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REVIEW

Jet: Get Re-Born

Jet, ahead of their Reborn tour

Photo: Martin Philbey

The Forum, Melbourne

Monday June 11

Jet performed a pop up gig in AC/DC Lane when they announced their tour.

Photo: Justin McManus

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★★★★

Arguably, Jet face a tactical issue in playing their debut album – now, astonishingly, 15 years old – in its original order, in that their biggest hit, Are You Gonna Be My Girl, arrives as just the second song of the night. Where exactly are they meant to go from there?

As it happens, the 90-minute set is pretty much all killer, no filler, with the opener Last Chance throwing down a three-chord marker from which the band rarely strays. Rollover DJ, Cold Hard Bitch and Lazy Gun provide plenty more hard-rocking thrills, while Look What You've Done makes a solid case to be considered the go-to sing-along anthem for a generation of Aussie males for whom Khe Sanh might be just a bit too, well, you know.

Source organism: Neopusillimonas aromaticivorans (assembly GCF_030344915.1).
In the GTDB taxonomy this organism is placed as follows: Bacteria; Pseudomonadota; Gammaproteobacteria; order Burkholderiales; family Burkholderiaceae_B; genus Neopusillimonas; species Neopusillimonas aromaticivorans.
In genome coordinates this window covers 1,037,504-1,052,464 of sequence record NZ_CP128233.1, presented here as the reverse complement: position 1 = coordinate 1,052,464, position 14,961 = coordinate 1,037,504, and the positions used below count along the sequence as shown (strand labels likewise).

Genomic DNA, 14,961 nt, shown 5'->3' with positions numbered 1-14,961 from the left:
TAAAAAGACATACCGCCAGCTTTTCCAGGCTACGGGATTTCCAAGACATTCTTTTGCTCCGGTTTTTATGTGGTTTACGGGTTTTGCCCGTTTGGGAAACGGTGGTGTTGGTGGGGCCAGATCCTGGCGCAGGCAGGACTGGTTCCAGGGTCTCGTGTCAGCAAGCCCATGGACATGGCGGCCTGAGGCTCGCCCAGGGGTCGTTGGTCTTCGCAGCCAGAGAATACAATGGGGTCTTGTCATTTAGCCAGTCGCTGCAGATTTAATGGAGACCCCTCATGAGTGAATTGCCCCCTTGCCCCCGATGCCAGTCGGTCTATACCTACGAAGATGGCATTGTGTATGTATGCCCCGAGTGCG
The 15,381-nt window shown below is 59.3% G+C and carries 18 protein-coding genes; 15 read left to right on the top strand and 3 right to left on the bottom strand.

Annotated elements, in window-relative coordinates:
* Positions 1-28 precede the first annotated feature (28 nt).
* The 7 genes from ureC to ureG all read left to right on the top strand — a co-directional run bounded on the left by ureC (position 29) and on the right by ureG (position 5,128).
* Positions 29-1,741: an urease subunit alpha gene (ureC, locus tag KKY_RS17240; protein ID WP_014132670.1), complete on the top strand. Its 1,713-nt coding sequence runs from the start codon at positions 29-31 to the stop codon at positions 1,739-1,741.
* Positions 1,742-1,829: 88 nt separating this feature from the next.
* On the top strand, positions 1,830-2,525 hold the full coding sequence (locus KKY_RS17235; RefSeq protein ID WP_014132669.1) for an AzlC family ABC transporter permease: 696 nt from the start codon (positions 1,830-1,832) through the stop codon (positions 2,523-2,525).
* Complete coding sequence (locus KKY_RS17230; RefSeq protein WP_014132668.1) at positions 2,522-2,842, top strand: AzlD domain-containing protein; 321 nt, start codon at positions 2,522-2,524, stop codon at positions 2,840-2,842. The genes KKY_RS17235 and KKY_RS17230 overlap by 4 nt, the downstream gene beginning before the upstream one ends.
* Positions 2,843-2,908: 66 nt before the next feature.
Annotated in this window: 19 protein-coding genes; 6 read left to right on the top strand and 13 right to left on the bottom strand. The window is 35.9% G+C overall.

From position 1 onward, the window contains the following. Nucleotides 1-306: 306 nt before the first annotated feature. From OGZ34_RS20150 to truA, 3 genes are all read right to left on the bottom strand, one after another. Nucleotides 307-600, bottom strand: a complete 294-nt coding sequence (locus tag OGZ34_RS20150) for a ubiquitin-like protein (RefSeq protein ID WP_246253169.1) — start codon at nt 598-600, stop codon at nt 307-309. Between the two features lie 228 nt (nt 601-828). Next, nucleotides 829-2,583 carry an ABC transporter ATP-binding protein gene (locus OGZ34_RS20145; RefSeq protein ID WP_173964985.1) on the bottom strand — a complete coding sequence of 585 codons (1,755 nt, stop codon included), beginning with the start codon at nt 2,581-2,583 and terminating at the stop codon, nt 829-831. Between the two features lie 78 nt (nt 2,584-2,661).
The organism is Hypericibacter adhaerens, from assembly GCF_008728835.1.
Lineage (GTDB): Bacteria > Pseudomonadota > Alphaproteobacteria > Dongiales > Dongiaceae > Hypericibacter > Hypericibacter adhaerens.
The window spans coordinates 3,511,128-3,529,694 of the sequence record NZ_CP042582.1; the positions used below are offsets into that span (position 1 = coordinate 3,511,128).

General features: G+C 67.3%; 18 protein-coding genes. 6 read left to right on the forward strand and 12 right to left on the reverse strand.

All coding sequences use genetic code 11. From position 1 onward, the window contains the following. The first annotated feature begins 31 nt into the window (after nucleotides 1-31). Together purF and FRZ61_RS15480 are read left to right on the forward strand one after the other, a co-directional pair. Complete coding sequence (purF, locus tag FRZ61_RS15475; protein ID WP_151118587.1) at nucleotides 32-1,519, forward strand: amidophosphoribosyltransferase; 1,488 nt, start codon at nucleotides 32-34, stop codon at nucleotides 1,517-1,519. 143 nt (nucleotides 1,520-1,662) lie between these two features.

Hailed as a defining document of the so-called and short-lived rock revival, Get Born was a raw and perhaps unlikely amalgam of AC/DC and Abbey Road-era Beatles. Some of the lyrics were a bit off – Cold Hard Bitch in particular has a nasty air of ill-defined misogyny – but there were hints of tenderness and vulnerability in there, too.

The recently released Get Born Live album, recorded at this venue in 2004, shuffles the order and omits two of the slower tracks, Come Around Again and Timothy; the result is a relentless barrage of hard rock, played fast and loud, but lacking modulation.

This gig was a more nuanced affair, the inclusion of Timothy – dedicated on the evening to guitarist Cameron Muncey's mother – a particularly welcome addition.

Following the track order gave the set more peaks and troughs, and the addition of some of the band's best songs from their two other studio albums – Shine On (2006) and Shaka Rock (2009) – pushed it out of the straitjacket of all those Malcolm Young-inspired structures from the debut.

Unable to match the early success of Get Born, and tired of endless touring, Jet broke up in 2012. This reunion was born in 2016, when Bruce Springsteen invited them to support him on his Australian tour. Presumably, the band enjoyed it enough to stay airborne. The crowd at the Forum on this Queen's Birthday evening seemed entirely grateful to have been invited aboard.

Karl Quinn

Karl has been a journalist at Fairfax Media since 1999, in a variety of writing and editing roles. Karl writes about popular culture with a particular focus on film and television.

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